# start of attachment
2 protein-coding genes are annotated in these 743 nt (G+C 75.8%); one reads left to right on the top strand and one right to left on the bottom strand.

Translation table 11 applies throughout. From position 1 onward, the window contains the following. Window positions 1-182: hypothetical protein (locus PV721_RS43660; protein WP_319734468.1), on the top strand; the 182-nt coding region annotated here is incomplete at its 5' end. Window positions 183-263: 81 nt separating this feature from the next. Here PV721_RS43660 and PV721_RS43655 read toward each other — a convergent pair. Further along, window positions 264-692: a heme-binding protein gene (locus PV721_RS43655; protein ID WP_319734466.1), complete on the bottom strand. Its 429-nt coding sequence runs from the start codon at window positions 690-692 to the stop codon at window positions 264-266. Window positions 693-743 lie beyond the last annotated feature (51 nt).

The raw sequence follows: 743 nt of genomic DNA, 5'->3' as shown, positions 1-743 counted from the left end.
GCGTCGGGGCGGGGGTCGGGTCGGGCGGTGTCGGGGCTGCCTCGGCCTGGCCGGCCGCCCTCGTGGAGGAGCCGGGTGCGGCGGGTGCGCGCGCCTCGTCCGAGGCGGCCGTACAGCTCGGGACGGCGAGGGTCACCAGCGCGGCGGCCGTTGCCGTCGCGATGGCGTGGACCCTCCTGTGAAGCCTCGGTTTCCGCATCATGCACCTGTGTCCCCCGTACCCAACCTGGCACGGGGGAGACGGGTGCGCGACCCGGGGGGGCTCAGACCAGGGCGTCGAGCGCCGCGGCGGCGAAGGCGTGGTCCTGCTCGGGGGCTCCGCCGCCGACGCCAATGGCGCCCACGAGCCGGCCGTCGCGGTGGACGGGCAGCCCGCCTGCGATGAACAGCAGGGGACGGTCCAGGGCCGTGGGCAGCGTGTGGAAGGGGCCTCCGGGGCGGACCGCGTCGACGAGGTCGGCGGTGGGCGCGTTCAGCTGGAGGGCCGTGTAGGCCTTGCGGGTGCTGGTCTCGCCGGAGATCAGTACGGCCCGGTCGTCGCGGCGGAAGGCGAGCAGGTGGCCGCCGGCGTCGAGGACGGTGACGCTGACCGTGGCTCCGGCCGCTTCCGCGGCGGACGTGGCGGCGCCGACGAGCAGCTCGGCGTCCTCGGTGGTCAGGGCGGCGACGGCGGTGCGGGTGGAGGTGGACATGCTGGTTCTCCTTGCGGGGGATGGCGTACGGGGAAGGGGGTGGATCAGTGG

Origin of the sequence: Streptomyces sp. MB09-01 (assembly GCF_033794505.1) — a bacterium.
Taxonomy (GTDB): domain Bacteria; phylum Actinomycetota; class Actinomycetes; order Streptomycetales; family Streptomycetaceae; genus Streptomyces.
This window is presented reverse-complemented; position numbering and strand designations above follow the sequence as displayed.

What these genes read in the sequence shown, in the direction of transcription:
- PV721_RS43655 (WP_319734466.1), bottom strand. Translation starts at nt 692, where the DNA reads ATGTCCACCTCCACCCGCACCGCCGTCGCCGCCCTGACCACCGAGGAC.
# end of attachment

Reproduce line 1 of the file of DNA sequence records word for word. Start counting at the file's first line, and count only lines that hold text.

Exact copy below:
2 protein-coding genes are annotated in these 743 nt (G+C 75.8%); one reads left to right on the top strand and one right to left on the bottom strand.